Developing automated systems that track occupants and self-adapt to their preferences is a major next step for the future of smart homes. When you walk into a room, for instance, a system could set to your preferred temperature. Or when you sit on the couch, a system could instantly flick the television to your favorite channel. But enabling a home system to recognize occupants as they move around the house is a more complex problem. Recently, systems have been built that localize humans by measuring the reflections of wireless signals off their bodies.
Researchers from MIT and Massachusetts General Hospital have developed an automated model that assesses dense breast tissue in mammograms -- which is an independent risk factor for breast cancer -- as reliably as expert radiologists. This marks the first time a deep-learning model of its kind has successfully been used in a clinic on real patients, according to the researchers. With broad implementation, the researchers hope the model can help bring greater reliability to breast density assessments across the nation. It's estimated that more than 40 percent of U.S. women have dense breast tissue, which alone increases the risk of breast cancer. As a result, 30 U.S. states mandate that women must be notified if their mammograms indicate they have dense breasts.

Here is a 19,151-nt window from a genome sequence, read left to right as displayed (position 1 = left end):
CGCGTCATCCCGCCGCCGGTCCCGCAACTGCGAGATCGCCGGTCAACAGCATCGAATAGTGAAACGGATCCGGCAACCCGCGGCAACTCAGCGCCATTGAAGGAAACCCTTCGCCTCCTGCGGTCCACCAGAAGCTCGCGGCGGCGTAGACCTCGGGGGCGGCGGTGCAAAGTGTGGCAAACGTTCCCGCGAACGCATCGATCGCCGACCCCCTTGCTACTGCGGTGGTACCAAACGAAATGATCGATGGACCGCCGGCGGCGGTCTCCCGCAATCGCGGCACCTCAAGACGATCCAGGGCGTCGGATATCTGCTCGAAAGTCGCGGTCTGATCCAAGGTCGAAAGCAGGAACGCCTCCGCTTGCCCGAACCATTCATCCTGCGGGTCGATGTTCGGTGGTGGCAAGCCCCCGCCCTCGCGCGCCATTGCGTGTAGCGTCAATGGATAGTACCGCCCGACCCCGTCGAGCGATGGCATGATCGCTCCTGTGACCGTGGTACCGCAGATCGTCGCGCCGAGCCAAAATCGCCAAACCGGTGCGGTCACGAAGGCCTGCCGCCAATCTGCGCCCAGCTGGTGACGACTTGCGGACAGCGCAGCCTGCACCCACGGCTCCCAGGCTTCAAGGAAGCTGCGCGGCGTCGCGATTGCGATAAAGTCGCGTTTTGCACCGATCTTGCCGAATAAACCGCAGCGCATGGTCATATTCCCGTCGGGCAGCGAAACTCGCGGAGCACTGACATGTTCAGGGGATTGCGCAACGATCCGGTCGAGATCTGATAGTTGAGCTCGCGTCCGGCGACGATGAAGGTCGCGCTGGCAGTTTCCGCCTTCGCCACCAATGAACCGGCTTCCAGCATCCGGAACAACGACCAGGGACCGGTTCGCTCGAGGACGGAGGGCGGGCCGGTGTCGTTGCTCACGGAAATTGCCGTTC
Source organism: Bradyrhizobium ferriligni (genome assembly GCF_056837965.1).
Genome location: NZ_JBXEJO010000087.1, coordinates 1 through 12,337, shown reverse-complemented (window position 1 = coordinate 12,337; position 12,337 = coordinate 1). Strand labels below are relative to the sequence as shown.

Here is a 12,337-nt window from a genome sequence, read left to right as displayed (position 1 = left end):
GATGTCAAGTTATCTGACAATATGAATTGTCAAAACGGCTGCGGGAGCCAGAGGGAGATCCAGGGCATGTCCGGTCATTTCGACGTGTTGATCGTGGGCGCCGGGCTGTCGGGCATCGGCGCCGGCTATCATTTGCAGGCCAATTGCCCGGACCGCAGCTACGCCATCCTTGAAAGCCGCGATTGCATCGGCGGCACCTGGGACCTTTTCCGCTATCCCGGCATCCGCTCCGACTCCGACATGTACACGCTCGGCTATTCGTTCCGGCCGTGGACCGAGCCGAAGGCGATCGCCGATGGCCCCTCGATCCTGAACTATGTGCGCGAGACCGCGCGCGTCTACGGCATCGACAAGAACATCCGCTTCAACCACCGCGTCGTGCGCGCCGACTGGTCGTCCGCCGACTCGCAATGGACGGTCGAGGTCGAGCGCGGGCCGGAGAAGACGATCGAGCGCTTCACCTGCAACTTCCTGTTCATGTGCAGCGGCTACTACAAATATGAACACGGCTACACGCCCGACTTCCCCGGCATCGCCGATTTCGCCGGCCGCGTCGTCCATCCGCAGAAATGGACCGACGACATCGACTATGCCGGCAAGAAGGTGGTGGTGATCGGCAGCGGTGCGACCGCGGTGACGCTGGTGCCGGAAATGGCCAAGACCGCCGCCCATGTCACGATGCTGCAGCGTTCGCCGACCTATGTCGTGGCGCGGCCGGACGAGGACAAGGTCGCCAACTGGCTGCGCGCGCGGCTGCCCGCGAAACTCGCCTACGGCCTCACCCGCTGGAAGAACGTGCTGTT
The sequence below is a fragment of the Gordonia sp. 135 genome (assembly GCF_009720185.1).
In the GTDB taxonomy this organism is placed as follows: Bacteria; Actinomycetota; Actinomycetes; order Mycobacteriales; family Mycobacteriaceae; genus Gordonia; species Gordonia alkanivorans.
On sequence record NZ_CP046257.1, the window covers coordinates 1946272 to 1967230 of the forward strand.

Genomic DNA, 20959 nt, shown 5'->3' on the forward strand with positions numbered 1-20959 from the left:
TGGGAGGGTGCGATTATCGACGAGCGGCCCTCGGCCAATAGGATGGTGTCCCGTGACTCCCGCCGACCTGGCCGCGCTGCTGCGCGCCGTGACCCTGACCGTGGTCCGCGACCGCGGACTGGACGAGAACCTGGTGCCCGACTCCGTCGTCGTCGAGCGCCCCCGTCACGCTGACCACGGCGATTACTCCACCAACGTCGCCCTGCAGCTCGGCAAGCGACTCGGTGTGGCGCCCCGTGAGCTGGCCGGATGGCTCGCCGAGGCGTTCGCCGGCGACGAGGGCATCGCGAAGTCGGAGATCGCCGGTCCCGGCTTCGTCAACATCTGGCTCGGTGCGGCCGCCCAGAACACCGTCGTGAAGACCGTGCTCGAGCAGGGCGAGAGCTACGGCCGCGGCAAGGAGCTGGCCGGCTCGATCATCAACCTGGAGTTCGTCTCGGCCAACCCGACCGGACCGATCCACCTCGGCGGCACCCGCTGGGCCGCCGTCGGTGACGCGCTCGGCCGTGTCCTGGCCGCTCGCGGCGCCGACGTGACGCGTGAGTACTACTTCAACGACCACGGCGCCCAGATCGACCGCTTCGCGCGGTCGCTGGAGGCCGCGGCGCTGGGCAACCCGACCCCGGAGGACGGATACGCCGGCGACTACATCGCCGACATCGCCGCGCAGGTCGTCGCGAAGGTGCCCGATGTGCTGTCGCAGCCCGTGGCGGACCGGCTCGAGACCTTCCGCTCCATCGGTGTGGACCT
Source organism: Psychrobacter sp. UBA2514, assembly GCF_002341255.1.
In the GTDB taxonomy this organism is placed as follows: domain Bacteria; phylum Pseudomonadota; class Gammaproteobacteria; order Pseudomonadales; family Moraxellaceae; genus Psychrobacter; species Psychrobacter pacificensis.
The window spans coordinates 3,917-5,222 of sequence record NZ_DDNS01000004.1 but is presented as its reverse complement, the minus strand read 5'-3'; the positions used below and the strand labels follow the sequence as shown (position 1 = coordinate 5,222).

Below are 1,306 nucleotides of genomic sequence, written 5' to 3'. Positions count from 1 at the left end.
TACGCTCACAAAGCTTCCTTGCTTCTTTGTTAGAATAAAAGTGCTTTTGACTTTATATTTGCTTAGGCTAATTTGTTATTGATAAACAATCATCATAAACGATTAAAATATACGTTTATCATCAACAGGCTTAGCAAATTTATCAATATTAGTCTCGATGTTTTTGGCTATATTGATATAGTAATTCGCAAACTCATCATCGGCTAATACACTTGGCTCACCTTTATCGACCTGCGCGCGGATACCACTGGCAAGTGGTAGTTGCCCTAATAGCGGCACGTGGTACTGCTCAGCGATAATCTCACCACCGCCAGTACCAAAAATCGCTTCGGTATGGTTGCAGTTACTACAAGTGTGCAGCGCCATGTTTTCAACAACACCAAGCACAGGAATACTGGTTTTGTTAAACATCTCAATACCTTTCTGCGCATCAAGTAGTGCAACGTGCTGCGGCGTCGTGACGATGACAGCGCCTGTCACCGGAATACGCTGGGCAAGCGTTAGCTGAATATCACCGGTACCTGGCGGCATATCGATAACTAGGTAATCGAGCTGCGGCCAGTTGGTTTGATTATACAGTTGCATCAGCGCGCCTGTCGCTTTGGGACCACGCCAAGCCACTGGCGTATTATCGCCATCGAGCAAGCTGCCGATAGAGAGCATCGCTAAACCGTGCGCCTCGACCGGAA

Our cognitive abilities come down to how well the connections, or synapses, between our brain cells transmit signals. Now new study by researchers at MIT's Picower Institute for Learning and Memory has dug deeply into the molecular mechanisms that enable synaptic transmission to show the distinct role of a protein that, when mutated, has been linked to causing intellectual disability. The key protein, called SAP102, is one of four members of a family of proteins, called PSD-MAGUKs, that regulate the transport and placement of key receptors called AMPARs on the receiving end of a synapse. But how each member of the family works -- for instance, as the brain progresses through development to maturity -- is not well understood. The new study, published in the Journal of Neurophysiology, shows that SAP102 and other family members like PSD-95, work in different ways, a feature whose evolution may have contributed to the greater cognitive capacity of mammals and other vertebrates.